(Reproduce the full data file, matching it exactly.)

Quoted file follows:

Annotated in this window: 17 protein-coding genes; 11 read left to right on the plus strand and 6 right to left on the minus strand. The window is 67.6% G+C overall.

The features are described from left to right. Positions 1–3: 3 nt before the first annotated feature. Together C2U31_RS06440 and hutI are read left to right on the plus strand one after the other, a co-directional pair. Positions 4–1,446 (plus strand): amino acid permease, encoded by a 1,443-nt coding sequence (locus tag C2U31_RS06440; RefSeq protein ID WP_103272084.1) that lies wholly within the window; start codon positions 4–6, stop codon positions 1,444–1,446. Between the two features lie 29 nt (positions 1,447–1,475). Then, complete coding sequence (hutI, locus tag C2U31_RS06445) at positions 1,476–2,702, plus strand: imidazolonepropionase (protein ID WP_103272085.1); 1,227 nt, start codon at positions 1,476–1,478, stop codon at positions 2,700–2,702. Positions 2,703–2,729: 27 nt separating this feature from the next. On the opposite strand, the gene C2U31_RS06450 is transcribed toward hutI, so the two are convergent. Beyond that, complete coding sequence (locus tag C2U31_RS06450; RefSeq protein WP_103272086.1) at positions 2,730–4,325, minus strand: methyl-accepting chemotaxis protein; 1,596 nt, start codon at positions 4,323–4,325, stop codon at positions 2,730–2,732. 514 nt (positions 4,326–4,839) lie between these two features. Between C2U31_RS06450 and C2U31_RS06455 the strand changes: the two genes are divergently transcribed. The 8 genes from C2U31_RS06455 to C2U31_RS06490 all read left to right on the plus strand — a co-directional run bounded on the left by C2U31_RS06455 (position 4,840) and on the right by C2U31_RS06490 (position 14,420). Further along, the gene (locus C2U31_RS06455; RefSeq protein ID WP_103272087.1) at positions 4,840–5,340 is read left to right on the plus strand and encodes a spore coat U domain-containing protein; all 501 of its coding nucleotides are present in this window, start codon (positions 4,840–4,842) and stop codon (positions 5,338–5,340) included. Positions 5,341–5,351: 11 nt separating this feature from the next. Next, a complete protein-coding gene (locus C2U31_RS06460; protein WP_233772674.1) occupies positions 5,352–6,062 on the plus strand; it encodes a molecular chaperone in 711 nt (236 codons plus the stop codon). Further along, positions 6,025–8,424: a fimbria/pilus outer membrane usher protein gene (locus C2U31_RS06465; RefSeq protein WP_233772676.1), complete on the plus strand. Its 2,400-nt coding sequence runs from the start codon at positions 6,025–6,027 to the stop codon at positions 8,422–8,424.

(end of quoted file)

Annotated in this window: 17 protein-coding genes; 11 read left to right on the plus strand and 6 right to left on the minus strand. The window is 67.6% G+C overall.

The features are described from left to right. Positions 1–3: 3 nt before the first annotated feature. Together C2U31_RS06440 and hutI are read left to right on the plus strand one after the other, a co-directional pair. Positions 4–1,446 (plus strand): amino acid permease, encoded by a 1,443-nt coding sequence (locus tag C2U31_RS06440; RefSeq protein ID WP_103272084.1) that lies wholly within the window; start codon positions 4–6, stop codon positions 1,444–1,446. Between the two features lie 29 nt (positions 1,447–1,475). Then, complete coding sequence (hutI, locus tag C2U31_RS06445) at positions 1,476–2,702, plus strand: imidazolonepropionase (protein ID WP_103272085.1); 1,227 nt, start codon at positions 1,476–1,478, stop codon at positions 2,700–2,702. Positions 2,703–2,729: 27 nt separating this feature from the next. On the opposite strand, the gene C2U31_RS06450 is transcribed toward hutI, so the two are convergent. Beyond that, complete coding sequence (locus tag C2U31_RS06450; RefSeq protein WP_103272086.1) at positions 2,730–4,325, minus strand: methyl-accepting chemotaxis protein; 1,596 nt, start codon at positions 4,323–4,325, stop codon at positions 2,730–2,732. 514 nt (positions 4,326–4,839) lie between these two features. Between C2U31_RS06450 and C2U31_RS06455 the strand changes: the two genes are divergently transcribed. The 8 genes from C2U31_RS06455 to C2U31_RS06490 all read left to right on the plus strand — a co-directional run bounded on the left by C2U31_RS06455 (position 4,840) and on the right by C2U31_RS06490 (position 14,420). Further along, the gene (locus C2U31_RS06455; RefSeq protein ID WP_103272087.1) at positions 4,840–5,340 is read left to right on the plus strand and encodes a spore coat U domain-containing protein; all 501 of its coding nucleotides are present in this window, start codon (positions 4,840–4,842) and stop codon (positions 5,338–5,340) included. Positions 5,341–5,351: 11 nt separating this feature from the next. Next, a complete protein-coding gene (locus C2U31_RS06460; protein WP_233772674.1) occupies positions 5,352–6,062 on the plus strand; it encodes a molecular chaperone in 711 nt (236 codons plus the stop codon). Further along, positions 6,025–8,424: a fimbria/pilus outer membrane usher protein gene (locus C2U31_RS06465; RefSeq protein WP_233772676.1), complete on the plus strand. Its 2,400-nt coding sequence runs from the start codon at positions 6,025–6,027 to the stop codon at positions 8,422–8,424.